Cary Millsap often speaks on technical subjects at user group events. But in late 2011, at the UK Oracle User Group (UKOUG) conference in Birmingham, England, he tried something new. He opened up to the assembled technologists about his struggles, his successes, and the wisdom that can be gained from a life in software development and business.
“I talked about how our work requires us to think clearly and explain our conclusions, and how that is applicable to other parts of life,” says Millsap, an Oracle ACE Director with expertise in database management and performance. “I also talked about how running a business has made it imperative that I understand what I value most versus those things I can live without.”
The presentation in Birmingham found a receptive audience, and Millsap was asked to reprise his talk in June 2012 at the Oracle Development Tools User Group (ODTUG) Kscope conference in San Antonio, Texas. I caught up with him at Kscope to explore the themes of his talk.
Millsap, who is married with three children, spent his early career at Oracle and later founded two businesses. “People think that consultants get paid for having the right answers, but we don’t,” says Millsap. “We get paid for convincing people that we have the right answers.” The way you do that, he says, is by showing them the exact process that led to your conclusion.
Millsap notes that this approach has had direct application when teaching math to his children. “When I work with my kids I want to see the same thing my clients want to see: how did they arrive at that answer?” he says. “That’s when a real understanding happens.”
But the steps to running a business, says Millsap, are far less straightforward than math equations. “A tragic event or a spectacularly good coincidence can happen to you at any time,” Millsap says. “Even in a career that looks like a steady path upward, there are amazing turns of luck.” Millsap designed compilers before coming to Oracle. The skill sat mostly dormant for years until it helped him cut a customer’s project from six months to just two.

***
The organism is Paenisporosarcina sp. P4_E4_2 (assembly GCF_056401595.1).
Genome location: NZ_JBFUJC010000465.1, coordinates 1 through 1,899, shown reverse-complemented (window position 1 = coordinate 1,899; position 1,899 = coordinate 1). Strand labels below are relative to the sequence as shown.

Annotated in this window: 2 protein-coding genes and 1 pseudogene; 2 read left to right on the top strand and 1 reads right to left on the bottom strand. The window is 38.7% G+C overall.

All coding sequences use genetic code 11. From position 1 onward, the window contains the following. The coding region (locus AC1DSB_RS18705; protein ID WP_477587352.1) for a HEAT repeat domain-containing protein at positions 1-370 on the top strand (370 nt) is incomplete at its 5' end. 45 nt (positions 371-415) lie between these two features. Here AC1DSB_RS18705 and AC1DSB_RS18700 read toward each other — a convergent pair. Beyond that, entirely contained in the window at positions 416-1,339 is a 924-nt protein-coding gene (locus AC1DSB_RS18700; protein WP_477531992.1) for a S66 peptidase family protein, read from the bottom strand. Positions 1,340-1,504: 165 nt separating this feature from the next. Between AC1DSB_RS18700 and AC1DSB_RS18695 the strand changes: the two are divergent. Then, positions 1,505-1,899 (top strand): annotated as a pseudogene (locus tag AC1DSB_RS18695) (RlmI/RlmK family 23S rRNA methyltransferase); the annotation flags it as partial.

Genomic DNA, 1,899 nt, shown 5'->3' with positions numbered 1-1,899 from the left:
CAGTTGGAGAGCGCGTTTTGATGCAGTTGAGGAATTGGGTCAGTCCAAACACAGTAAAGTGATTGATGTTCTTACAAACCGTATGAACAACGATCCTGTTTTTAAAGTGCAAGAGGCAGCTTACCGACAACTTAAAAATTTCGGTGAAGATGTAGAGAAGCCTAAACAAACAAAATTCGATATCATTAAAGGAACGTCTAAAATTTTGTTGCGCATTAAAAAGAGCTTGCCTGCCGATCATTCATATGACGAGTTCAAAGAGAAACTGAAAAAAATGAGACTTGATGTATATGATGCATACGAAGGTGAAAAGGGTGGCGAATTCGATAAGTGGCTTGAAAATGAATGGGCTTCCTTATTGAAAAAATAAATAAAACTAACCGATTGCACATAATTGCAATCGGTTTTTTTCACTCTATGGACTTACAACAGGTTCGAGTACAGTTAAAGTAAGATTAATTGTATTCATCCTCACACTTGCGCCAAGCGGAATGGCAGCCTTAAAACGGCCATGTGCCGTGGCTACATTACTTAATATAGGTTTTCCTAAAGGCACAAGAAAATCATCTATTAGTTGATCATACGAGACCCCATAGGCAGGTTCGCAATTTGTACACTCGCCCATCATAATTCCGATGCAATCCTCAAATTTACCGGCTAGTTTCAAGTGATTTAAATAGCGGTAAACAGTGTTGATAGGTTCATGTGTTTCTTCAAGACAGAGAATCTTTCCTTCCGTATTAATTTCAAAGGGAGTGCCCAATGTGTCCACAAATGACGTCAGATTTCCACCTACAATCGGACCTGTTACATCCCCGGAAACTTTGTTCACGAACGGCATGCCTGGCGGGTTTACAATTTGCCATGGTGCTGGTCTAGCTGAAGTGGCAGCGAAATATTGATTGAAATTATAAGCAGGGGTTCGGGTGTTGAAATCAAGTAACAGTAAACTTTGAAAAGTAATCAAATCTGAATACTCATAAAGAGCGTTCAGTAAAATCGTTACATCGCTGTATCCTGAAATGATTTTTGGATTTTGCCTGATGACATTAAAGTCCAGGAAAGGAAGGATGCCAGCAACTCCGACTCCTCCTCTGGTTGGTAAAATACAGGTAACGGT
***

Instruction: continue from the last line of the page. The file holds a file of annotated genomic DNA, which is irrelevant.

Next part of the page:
“That kind of good coincidence happens in business,” says Millsap. “Sometimes you don’t know exactly where the next job will come from, and you begin to wonder if your business will be there in a year or even in a few months. You have to have the stomach to withstand the doubt and trust that the work you’ve done and the relationships you’ve built will pay off.”Overcome Fear
According to Millsap there is one obstacle that never goes away: fear. Unchecked, fear is man’s most destructive emotion, he says, but it’s also a magnificent teacher. “One of the consistent themes of my life is detecting a place where I have fear and finding a way to overcome it.”
When he started a new business, Millsap feared all he would lose if it failed. So he prioritized the things he valued. “It’s important to understand where things rank, because if you don’t you might trade something dear for something shiny,” he says.
Millsap thought the list of things he couldn’t live without would be three to five items long. “It turned out to be one thing: my family,” he says. When his wife assured him that she wasn’t going anywhere if he failed, his confidence grew.
“I’ve learned that if I’m really afraid of something that I think can lead me to greener pastures, then it’s something I must try,” says Millsap. So while he feared speaking on personal themes that relate to his life as a developer and a businessman, when the opportunity came up, he didn’t hesitate.
“Since then I have had incredible conversations with people who’ve heard my talks and want to share lessons from their work,” says Millsap. “Others have disagreed with me on some points, and those too have been fruitful conversations.”
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Photography by Filios Sazeides, Unsplash